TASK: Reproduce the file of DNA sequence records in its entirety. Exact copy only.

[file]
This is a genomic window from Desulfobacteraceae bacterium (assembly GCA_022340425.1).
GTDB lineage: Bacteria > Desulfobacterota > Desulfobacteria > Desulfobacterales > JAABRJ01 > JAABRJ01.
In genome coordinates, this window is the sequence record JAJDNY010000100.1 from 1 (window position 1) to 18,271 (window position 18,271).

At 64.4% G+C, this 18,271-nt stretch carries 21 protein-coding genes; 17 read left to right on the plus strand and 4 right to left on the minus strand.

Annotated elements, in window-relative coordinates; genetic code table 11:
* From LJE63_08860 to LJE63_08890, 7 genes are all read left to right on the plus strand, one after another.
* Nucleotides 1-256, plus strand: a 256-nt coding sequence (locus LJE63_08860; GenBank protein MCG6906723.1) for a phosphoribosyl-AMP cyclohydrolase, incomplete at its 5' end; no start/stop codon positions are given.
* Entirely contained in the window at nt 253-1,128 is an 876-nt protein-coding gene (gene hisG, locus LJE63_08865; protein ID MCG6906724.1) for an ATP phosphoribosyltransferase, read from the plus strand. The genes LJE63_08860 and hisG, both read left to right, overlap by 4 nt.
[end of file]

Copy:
This is a genomic window from Desulfobacteraceae bacterium (assembly GCA_022340425.1).
GTDB lineage: Bacteria > Desulfobacterota > Desulfobacteria > Desulfobacterales > JAABRJ01 > JAABRJ01.
In genome coordinates, this window is the sequence record JAJDNY010000100.1 from 1 (window position 1) to 18,271 (window position 18,271).

At 64.4% G+C, this 18,271-nt stretch carries 21 protein-coding genes; 17 read left to right on the plus strand and 4 right to left on the minus strand.

Annotated elements, in window-relative coordinates; genetic code table 11:
* From LJE63_08860 to LJE63_08890, 7 genes are all read left to right on the plus strand, one after another.
* Nucleotides 1-256, plus strand: a 256-nt coding sequence (locus LJE63_08860; GenBank protein MCG6906723.1) for a phosphoribosyl-AMP cyclohydrolase, incomplete at its 5' end; no start/stop codon positions are given.
* Entirely contained in the window at nt 253-1,128 is an 876-nt protein-coding gene (gene hisG, locus LJE63_08865; protein ID MCG6906724.1) for an ATP phosphoribosyltransferase, read from the plus strand. The genes LJE63_08860 and hisG, both read left to right, overlap by 4 nt.